The transformation was best reflected in Adobe’s subscription. In 2013, only 28% of the company’s top line came from subscriptions which have higher margin and stickiness. In FY 2020, the figure stood at 90%. In terms of CAGR of subscriptions’ absolute dollars, it is an extraordinary 39%.

Among the main business segments, Digital Media is the biggest and certainly the driver of growth at Adobe. Since 2013, Digital Media’s revenue grew by almost 300%. Within Digital Media, Creative and Document Cloud Annual Recurring Revenue more or less doubled in the last 4 years.

While Digital Experience, which includes B2B solutions, faces stiff competition from the likes of Salesforce, Adobe is clearly the market leader with their Digital Media offerings. How many designers or creators in the world don’t have an Adobe product? Which document format can replace the de factor PDF when it comes to official documents? Their Digital Media products, whether it’s Creative Cloud or Document Cloud, are popular among subscribers. According to Adobe’s 2020 Investor Day

  • 75% individual subscribers in 2020 were completely new to Creative Cloud
  • Individual subscribers made up more than half of the Creative Cloud’s revenue
  • 2 billion mobile + desktop devices were installed with Acrobat Reader
  • 75%+ individual subscribers in 2020 were new to Acrobat
  • Mobile IDs were more than 300 million in total as of Q4 FY 2020, with more than 175 million created
  • More than 60% of Creative Cloud ARR is based on All Apps subscribers. An All-App subscription costs $53/month, much more expensive than individual app subscriptions.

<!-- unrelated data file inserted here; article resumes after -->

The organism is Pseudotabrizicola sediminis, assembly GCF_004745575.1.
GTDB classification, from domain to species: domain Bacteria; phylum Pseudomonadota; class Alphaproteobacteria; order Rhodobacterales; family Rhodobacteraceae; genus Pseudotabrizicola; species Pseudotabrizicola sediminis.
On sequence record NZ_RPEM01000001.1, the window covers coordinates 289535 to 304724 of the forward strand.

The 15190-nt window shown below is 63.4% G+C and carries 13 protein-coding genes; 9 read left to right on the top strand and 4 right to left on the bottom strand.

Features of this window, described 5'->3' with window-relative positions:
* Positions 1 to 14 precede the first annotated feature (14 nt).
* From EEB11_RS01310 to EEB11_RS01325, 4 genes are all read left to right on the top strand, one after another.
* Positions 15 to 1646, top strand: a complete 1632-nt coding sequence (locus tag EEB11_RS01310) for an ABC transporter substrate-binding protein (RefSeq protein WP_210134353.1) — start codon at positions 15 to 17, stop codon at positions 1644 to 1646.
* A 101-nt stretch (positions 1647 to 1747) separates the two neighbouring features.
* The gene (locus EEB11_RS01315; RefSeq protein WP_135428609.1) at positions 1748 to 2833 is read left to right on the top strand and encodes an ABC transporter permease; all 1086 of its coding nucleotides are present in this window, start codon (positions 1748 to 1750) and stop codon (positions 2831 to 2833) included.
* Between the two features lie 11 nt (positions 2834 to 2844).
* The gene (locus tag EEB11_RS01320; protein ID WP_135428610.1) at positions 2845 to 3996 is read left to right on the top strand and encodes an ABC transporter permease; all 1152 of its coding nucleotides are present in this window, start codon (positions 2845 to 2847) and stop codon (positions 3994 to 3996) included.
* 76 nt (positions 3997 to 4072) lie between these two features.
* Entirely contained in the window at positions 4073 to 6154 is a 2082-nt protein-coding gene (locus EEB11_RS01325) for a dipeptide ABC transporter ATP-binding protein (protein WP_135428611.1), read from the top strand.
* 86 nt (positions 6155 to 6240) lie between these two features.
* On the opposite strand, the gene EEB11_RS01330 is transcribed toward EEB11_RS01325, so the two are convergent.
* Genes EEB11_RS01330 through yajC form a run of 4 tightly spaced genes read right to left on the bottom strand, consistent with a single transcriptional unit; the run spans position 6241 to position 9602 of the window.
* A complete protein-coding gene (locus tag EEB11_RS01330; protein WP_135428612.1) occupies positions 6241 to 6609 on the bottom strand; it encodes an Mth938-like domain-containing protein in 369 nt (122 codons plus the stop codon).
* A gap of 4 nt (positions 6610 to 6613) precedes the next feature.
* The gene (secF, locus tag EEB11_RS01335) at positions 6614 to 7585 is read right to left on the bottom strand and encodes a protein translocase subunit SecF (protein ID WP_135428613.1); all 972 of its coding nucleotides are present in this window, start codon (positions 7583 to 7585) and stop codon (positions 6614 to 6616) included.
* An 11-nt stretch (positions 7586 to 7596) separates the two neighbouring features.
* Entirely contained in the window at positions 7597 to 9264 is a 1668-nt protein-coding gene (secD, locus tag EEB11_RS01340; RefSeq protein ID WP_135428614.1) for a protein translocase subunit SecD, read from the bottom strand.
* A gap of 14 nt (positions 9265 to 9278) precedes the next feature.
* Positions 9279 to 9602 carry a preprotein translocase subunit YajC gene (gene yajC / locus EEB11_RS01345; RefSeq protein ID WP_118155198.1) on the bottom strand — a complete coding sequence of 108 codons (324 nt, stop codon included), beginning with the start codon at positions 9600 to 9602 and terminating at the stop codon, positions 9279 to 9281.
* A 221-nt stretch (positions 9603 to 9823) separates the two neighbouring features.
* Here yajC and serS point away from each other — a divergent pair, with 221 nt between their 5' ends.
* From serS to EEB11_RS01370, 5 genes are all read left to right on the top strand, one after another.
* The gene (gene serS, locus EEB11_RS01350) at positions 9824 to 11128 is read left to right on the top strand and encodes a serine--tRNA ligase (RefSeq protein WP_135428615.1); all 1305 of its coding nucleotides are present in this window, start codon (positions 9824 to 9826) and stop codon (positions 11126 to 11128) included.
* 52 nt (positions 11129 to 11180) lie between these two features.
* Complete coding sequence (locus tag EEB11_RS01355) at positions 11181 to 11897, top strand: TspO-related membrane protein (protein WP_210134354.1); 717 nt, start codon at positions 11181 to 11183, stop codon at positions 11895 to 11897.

Source: Adobe

All these data points show how much customers love Adobe products. As more and more people use Adobe products, it helps the company establish an invaluable network effect. If you are a designer collaborating with other designers and businesses that are used to working with Illustrator and Photoshop, it’s difficult not to use those applications. That’s perhaps the strongest moat Adobe has. There may be better alternatives than their products on the market, but those products don’t have the brand names, the popularity, the established sales channel and the network effect that Adobe has. Once a company can establish this kind of relationship and network effect, its priority should be to continue add values to subscriptions to keep the churn low. In other words, as long as the existing subscriber base doesn’t shrink, Adobe’s revenue will only grow. Any new subscribers acquired will only add to their fortune.

Disclaimer: I own both Disney and Adobe in my personal portfolio.

How did Disney do last quarter and why was Mulan picked for the one-off strategy?